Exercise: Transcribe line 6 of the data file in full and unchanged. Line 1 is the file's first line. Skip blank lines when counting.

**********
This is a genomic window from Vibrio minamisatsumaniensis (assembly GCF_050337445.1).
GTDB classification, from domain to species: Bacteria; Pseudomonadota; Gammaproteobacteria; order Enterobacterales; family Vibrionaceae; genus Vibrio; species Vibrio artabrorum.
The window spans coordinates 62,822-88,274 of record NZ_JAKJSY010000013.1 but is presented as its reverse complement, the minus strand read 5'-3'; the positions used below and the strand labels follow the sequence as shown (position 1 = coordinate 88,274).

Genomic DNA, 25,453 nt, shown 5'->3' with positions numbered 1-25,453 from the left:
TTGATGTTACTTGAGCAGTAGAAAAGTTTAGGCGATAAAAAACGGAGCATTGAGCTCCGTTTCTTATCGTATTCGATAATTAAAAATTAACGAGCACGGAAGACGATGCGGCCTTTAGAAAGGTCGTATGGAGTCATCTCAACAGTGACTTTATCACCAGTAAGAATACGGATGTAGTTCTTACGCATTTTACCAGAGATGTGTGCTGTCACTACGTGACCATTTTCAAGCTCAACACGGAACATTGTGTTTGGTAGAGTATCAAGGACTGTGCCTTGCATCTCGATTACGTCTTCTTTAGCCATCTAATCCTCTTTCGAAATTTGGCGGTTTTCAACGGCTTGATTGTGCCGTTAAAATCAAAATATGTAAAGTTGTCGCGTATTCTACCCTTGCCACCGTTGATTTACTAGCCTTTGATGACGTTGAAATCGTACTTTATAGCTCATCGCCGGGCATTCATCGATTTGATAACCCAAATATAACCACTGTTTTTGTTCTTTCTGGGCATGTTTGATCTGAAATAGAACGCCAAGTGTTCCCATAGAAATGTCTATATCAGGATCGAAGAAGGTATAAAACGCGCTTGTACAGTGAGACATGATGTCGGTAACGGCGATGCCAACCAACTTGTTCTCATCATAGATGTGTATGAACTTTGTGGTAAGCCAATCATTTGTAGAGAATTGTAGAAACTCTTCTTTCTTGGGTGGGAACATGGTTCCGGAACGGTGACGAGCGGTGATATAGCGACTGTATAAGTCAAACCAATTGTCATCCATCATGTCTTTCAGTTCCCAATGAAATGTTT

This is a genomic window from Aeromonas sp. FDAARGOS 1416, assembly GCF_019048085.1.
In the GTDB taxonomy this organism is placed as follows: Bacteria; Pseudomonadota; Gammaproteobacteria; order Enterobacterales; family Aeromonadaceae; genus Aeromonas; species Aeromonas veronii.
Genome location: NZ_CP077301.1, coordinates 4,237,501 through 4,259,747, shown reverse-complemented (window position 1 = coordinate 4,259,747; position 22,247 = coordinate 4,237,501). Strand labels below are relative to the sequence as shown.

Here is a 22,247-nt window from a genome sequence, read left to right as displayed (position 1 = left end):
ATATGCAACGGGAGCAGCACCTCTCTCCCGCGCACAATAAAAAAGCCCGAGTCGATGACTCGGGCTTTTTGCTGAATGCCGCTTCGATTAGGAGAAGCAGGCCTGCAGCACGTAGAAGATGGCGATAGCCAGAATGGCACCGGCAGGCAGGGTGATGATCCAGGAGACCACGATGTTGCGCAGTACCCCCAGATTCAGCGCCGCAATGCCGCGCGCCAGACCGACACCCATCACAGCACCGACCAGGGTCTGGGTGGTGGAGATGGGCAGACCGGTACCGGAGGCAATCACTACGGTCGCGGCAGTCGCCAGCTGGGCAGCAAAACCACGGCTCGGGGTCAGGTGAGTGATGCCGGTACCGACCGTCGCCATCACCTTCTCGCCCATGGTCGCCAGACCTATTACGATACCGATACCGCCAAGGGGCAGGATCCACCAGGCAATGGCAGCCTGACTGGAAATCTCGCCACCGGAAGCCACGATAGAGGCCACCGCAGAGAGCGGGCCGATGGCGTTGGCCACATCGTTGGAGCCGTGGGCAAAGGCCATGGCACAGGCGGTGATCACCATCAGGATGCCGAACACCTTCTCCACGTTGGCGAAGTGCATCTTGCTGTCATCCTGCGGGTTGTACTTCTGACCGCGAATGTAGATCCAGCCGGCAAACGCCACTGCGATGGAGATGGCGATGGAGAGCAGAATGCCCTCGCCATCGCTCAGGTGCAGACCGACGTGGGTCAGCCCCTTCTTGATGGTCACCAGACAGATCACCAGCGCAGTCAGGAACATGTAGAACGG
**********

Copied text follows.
This is a genomic window from Aeromonas sp. FDAARGOS 1416, assembly GCF_019048085.1.